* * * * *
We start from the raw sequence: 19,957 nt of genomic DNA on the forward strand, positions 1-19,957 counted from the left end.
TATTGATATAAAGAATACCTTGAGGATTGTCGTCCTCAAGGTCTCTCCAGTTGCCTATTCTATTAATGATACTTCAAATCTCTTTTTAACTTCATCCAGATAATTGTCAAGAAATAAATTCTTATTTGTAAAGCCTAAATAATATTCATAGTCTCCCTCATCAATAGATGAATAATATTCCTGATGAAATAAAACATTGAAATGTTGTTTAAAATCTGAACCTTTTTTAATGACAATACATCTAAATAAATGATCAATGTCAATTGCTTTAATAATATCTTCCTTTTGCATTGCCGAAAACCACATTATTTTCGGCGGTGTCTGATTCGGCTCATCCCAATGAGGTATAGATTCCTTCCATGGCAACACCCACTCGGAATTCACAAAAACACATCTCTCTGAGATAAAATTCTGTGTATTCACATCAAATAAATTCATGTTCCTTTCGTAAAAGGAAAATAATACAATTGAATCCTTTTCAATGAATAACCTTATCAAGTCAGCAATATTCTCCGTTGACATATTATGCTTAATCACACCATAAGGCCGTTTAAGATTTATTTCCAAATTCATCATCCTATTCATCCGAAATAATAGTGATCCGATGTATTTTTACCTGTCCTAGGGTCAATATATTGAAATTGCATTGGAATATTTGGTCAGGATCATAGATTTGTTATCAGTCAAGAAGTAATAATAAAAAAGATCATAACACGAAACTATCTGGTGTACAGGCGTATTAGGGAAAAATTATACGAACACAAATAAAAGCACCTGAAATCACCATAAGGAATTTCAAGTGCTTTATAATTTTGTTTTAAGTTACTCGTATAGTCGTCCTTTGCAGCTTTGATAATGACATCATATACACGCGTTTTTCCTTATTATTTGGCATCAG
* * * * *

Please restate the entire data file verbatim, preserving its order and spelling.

We start from the raw sequence: 19,957 nt of genomic DNA on the forward strand, positions 1-19,957 counted from the left end.
TATTGATATAAAGAATACCTTGAGGATTGTCGTCCTCAAGGTCTCTCCAGTTGCCTATTCTATTAATGATACTTCAAATCTCTTTTTAACTTCATCCAGATAATTGTCAAGAAATAAATTCTTATTTGTAAAGCCTAAATAATATTCATAGTCTCCCTCATCAATAGATGAATAATATTCCTGATGAAATAAAACATTGAAATGTTGTTTAAAATCTGAACCTTTTTTAATGACAATACATCTAAATAAATGATCAATGTCAATTGCTTTAATAATATCTTCCTTTTGCATTGCCGAAAACCACATTATTTTCGGCGGTGTCTGATTCGGCTCATCCCAATGAGGTATAGATTCCTTCCATGGCAACACCCACTCGGAATTCACAAAAACACATCTCTCTGAGATAAAATTCTGTGTATTCACATCAAATAAATTCATGTTCCTTTCGTAAAAGGAAAATAATACAATTGAATCCTTTTCAATGAATAACCTTATCAAGTCAGCAATATTCTCCGTTGACATATTATGCTTAATCACACCATAAGGCCGTTTAAGATTTATTTCCAAATTCATCATCCTATTCATCCGAAATAATAGTGATCCGATGTATTTTTACCTGTCCTAGGGTCAATATATTGAAATTGCATTGGAATATTTGGTCAGGATCATAGATTTGTTATCAGTCAAGAAGTAATAATAAAAAAGATCATAACACGAAACTATCTGGTGTACAGGCGTATTAGGGAAAAATTATACGAACACAAATAAAAGCACCTGAAATCACCATAAGGAATTTCAAGTGCTTTATAATTTTGTTTTAAGTTACTCGTATAGTCGTCCTTTGCAGCTTTGATAATGACATCATATACACGCGTTTTTCCTTATTATTTGGCATCAG